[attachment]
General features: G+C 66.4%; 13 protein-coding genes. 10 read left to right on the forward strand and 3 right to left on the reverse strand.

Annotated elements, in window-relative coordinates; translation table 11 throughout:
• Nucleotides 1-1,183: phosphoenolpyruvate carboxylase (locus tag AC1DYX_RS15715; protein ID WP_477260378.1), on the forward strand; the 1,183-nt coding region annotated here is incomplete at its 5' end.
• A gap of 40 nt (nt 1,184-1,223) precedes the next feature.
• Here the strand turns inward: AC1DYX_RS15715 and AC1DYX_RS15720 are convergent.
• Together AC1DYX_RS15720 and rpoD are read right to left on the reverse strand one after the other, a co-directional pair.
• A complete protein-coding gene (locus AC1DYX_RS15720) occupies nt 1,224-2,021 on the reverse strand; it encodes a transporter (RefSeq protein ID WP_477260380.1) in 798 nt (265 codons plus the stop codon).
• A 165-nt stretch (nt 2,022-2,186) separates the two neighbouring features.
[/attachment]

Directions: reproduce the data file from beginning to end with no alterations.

General features: G+C 66.4%; 13 protein-coding genes. 10 read left to right on the forward strand and 3 right to left on the reverse strand.

Annotated elements, in window-relative coordinates; translation table 11 throughout:
• Nucleotides 1-1,183: phosphoenolpyruvate carboxylase (locus tag AC1DYX_RS15715; protein ID WP_477260378.1), on the forward strand; the 1,183-nt coding region annotated here is incomplete at its 5' end.
• A gap of 40 nt (nt 1,184-1,223) precedes the next feature.
• Here the strand turns inward: AC1DYX_RS15715 and AC1DYX_RS15720 are convergent.
• Together AC1DYX_RS15720 and rpoD are read right to left on the reverse strand one after the other, a co-directional pair.
• A complete protein-coding gene (locus AC1DYX_RS15720) occupies nt 1,224-2,021 on the reverse strand; it encodes a transporter (RefSeq protein ID WP_477260380.1) in 798 nt (265 codons plus the stop codon).
• A 165-nt stretch (nt 2,022-2,186) separates the two neighbouring features.